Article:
IMFI Foreword
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IMFI Foreword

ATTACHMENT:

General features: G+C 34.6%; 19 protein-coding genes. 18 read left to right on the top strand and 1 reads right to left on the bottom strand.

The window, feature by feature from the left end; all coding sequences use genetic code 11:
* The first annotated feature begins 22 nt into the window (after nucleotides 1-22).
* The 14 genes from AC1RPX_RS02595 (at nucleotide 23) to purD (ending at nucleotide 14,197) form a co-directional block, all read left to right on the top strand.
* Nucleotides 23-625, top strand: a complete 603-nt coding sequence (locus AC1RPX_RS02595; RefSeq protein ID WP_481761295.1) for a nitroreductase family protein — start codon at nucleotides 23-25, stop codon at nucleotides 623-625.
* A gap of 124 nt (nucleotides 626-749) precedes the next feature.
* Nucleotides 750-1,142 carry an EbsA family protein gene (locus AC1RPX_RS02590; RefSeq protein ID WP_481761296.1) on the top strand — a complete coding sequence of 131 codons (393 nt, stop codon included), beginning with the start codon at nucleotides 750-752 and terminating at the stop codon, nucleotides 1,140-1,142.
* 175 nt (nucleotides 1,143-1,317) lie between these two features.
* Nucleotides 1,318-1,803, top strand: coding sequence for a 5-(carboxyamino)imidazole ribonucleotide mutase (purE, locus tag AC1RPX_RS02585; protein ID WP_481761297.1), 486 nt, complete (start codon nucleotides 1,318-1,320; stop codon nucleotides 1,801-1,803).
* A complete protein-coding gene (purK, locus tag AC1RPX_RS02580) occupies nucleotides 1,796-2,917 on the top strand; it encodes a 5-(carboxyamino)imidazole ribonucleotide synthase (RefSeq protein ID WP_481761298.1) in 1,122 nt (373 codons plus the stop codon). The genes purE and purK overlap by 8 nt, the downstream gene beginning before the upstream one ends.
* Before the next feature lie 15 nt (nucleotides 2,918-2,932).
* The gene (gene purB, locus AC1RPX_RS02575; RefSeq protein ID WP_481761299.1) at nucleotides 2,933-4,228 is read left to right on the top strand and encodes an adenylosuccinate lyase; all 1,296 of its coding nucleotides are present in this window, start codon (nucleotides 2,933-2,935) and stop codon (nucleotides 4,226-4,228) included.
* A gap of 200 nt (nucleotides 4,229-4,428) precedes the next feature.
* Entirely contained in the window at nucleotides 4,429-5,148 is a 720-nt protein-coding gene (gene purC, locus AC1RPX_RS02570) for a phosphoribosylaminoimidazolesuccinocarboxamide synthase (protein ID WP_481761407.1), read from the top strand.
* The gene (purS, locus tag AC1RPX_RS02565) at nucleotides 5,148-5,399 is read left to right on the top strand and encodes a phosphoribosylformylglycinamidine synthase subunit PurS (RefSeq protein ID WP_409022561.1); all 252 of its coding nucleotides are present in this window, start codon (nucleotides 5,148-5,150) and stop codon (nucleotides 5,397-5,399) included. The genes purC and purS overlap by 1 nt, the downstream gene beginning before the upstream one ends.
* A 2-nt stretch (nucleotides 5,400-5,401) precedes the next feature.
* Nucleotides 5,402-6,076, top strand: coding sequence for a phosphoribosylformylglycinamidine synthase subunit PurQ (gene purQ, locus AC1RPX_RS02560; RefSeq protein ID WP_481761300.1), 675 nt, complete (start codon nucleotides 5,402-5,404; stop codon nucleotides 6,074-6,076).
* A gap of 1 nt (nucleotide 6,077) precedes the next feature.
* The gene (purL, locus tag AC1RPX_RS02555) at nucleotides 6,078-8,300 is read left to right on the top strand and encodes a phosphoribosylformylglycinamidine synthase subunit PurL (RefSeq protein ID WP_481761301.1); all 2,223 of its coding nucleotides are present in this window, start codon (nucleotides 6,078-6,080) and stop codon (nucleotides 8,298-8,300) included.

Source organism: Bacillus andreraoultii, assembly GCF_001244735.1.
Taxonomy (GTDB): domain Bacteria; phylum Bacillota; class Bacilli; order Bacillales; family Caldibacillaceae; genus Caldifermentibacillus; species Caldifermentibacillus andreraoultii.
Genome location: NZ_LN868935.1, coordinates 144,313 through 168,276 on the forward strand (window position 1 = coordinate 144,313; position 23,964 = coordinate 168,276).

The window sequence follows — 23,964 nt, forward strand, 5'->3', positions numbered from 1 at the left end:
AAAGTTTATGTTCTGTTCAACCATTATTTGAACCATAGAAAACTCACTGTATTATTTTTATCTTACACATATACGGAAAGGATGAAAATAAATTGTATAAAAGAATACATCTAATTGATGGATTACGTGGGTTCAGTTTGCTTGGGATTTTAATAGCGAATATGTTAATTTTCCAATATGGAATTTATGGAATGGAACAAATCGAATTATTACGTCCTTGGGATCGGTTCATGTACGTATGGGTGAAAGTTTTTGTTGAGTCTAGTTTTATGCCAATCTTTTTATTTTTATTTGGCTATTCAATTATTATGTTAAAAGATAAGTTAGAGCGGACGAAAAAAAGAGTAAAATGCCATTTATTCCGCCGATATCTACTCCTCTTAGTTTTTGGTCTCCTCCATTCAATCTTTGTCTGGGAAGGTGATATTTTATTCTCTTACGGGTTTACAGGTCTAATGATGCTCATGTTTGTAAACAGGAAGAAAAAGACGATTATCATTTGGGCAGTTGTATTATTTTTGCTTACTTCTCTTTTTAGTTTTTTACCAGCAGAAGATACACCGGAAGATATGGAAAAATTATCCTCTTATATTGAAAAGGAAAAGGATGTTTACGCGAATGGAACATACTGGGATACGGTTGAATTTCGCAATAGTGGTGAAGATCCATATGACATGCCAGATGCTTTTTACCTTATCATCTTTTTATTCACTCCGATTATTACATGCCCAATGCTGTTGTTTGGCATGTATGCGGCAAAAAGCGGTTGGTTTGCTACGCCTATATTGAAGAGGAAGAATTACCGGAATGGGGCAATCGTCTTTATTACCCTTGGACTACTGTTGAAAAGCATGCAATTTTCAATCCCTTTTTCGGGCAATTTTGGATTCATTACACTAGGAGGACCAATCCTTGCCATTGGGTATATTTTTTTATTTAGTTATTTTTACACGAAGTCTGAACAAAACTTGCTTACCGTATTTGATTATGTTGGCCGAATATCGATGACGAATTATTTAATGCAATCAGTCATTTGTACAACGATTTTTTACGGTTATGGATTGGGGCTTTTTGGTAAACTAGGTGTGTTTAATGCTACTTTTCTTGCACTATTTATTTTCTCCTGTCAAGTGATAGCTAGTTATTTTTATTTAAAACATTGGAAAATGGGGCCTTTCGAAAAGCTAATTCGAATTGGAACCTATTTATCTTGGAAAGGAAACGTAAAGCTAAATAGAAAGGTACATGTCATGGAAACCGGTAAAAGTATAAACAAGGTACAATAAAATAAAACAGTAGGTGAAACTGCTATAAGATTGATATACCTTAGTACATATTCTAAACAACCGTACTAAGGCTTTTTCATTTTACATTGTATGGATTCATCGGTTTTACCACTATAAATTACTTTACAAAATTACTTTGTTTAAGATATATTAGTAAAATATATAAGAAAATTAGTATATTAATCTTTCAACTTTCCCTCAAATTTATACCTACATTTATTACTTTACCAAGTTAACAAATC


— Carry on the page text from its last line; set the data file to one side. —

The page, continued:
During my flying career I always have been totally happy and proud just being a pilot. I think that's what being a pilot is all about, however, somewhere in a career, your flying experience and know-how could be used in another position where you can help others accomplish their flying tasks more efficiently, or gain experience and knowledge through your guidance. In our system we normally function as flight instructors first and this may be a little backwards. I perceive flight instructors to be in a very important position where they should be conscious of the effect they are having on aspiring pilots and ultimately, the entire industry. As I progressed day to day and year to year, I often was amazed at how long it took me to learn certain things. As a matter of fact, I believe I have learned more in the past ten years than all the other years put together. In thinking about this delayed learning, I decided it was because I had to learn many of the basics over, and correct them by myself. I did this as I watched other more capable pilots and solved problems on my own. We sometimes call this "trial and error" or "learning by experience." It works but it is slow and often ends in disaster. While functioning as an FAA designated flight examiner, I also have remained active as an instructor. When I see a weakness showing up in check flights, I concentrate on that area in my instructing. Over the years I became aware of areas that are either not understood or are just not taught. This book is written in hopes that it may help instructors, especially those just beginning their careers, to give their students the very best foundation and training possible. It is really astounding to me how much I have learned researching, thinking, evaluating, and then teaching different techniques and principles while trying to put this book together. There is no book that contains all there is to know about flying. There is no pilot who knows all there is to know, or needs to be known, about flying to meet all challenges. Through a half-century of flying and association with other pilots, and 21-plus years as a flight examiner viewing the performance of hundreds of instructors and their students, I have sampled information from almost all of the books and a great many of the experiences of flying. I do not claim authorship for all of the techniques and procedures in this book. At some point in time, I have learned most of them from other instructors or students and from various schools and operations that I have been associated with. For most of these I do not even remember the circumstances where I came across them, but in those that I do remember, I give credit to those I learned from. I wish I could remember everyone, but my records are far too incomplete. This book is not meant to be a single source for flight training. All of the FAA instructional sources and tests are most certainly required. All of that information is the basis, and foundation, for the thought processes intended to be presented, and exercised, with the techniques presented in this book.